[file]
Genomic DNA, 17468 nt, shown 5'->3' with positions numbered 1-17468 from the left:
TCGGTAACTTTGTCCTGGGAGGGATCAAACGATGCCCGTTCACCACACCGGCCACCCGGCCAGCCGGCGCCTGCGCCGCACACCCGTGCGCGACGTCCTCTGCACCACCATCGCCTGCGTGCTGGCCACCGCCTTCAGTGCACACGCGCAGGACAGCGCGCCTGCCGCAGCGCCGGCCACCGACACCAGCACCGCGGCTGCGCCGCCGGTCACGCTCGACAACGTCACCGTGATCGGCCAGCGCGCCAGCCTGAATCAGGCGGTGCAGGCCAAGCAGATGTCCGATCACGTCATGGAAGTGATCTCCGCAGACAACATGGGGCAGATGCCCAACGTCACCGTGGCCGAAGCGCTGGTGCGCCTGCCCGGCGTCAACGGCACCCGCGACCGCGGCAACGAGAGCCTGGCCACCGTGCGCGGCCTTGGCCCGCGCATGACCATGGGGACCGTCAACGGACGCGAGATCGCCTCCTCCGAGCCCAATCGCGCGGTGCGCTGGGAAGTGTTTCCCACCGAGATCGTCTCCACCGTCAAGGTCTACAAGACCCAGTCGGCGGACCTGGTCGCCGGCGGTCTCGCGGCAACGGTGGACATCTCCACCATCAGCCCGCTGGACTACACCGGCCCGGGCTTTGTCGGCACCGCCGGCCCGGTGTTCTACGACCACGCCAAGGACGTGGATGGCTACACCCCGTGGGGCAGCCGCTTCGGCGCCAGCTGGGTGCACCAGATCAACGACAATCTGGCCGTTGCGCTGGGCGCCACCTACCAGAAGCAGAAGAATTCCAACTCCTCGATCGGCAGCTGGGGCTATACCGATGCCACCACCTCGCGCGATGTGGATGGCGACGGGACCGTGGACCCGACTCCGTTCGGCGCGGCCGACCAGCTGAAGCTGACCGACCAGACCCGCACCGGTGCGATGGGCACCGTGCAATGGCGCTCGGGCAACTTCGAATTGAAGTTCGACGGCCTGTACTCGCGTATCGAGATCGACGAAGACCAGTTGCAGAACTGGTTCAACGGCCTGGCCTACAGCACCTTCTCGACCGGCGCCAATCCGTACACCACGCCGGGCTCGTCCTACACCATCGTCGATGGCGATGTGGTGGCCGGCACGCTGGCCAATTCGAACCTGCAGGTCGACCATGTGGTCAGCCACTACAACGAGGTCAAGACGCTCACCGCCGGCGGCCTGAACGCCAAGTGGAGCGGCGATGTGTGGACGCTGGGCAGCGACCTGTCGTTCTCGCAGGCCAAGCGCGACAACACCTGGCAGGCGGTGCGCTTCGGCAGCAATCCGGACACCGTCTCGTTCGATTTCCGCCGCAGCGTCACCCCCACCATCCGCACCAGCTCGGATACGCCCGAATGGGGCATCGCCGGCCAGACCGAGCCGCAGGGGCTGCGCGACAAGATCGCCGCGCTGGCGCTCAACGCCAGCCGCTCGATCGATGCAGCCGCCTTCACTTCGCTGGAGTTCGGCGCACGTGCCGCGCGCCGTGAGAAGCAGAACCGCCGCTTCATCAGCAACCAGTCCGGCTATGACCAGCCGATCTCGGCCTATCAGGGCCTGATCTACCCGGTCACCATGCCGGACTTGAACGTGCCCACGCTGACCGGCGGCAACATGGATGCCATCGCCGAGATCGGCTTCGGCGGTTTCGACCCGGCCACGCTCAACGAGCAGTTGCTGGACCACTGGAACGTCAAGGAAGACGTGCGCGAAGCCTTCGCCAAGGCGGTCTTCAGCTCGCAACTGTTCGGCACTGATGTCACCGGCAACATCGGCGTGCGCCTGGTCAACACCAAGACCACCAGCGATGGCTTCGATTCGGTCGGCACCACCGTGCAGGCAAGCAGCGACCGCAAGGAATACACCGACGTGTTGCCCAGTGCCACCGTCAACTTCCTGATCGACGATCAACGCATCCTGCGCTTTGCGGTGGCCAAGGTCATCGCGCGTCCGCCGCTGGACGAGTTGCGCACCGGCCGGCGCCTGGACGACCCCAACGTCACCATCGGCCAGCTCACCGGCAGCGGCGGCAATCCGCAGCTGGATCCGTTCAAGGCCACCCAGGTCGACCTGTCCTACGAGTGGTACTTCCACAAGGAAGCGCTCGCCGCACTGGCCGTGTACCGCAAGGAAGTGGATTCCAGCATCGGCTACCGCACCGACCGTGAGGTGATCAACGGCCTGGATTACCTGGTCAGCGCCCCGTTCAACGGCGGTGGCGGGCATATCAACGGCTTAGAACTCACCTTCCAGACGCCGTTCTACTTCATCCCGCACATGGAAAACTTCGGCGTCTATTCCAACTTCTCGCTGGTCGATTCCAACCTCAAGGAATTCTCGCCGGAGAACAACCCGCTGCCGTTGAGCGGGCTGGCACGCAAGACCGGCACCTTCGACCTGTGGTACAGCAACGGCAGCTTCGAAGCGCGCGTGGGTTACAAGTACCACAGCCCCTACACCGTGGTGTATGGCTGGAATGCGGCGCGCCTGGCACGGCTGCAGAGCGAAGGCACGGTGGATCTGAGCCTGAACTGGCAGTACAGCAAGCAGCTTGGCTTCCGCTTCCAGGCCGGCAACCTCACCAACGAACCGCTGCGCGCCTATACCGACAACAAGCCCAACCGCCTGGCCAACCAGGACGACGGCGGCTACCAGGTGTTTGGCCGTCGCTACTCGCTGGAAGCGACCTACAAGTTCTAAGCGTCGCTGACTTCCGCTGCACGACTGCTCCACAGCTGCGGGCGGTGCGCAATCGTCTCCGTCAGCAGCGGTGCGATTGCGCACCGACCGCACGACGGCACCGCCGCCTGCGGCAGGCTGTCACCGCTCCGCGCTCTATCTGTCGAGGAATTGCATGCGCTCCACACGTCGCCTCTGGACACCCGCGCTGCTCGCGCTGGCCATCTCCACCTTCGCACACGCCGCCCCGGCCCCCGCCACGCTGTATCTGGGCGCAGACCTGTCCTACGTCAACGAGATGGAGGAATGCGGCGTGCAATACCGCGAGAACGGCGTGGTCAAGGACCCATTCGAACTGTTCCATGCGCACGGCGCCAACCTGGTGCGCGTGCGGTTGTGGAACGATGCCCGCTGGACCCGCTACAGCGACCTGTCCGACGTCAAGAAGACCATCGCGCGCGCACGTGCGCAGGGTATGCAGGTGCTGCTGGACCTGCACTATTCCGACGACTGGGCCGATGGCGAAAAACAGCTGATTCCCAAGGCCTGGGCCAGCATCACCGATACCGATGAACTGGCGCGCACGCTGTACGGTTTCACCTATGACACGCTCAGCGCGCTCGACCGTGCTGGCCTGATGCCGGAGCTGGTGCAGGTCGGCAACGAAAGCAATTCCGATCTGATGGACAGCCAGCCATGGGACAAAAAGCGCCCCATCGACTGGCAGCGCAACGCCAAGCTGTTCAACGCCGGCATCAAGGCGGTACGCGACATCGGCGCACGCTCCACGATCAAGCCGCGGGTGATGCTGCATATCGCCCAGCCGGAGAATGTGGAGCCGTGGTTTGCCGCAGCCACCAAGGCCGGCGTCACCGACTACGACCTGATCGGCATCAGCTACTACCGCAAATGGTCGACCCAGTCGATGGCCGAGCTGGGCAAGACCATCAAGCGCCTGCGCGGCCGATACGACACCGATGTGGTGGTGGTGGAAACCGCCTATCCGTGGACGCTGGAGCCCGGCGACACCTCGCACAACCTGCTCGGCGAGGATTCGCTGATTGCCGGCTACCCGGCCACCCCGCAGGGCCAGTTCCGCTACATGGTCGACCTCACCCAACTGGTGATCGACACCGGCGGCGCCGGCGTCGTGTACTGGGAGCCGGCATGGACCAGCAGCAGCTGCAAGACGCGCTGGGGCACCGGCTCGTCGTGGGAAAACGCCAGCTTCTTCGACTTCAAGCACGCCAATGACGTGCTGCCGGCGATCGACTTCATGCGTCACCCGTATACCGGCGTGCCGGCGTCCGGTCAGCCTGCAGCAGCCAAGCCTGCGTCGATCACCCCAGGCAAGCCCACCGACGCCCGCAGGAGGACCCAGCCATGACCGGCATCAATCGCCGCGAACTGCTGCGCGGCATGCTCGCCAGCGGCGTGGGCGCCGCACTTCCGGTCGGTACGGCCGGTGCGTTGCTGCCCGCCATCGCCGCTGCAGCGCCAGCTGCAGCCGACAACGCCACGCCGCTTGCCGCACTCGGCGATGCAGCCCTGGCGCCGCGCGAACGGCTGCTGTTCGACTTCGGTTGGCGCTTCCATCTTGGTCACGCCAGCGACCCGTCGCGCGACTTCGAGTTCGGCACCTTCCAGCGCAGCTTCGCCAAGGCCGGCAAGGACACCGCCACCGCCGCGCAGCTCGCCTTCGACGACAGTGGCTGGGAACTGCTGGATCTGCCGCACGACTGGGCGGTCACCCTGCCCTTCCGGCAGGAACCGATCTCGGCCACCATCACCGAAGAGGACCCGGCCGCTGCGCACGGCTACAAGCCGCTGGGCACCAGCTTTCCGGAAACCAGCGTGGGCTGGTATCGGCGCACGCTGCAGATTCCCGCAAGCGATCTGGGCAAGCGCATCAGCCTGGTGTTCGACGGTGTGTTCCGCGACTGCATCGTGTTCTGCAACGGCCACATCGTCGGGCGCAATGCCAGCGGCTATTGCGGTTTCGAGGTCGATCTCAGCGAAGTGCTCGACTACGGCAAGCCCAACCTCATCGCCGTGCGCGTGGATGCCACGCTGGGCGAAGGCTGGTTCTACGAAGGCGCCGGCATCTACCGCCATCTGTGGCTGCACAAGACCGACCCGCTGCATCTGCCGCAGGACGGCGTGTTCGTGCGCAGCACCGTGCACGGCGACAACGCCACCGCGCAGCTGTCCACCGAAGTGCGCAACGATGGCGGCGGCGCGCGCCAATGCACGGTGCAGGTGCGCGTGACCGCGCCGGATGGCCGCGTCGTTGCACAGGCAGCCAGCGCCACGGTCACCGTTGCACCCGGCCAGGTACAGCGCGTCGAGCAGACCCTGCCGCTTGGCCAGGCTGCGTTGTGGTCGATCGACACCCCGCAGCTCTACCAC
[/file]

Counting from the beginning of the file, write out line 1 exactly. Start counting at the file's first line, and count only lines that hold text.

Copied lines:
Genomic DNA, 17468 nt, shown 5'->3' with positions numbered 1-17468 from the left: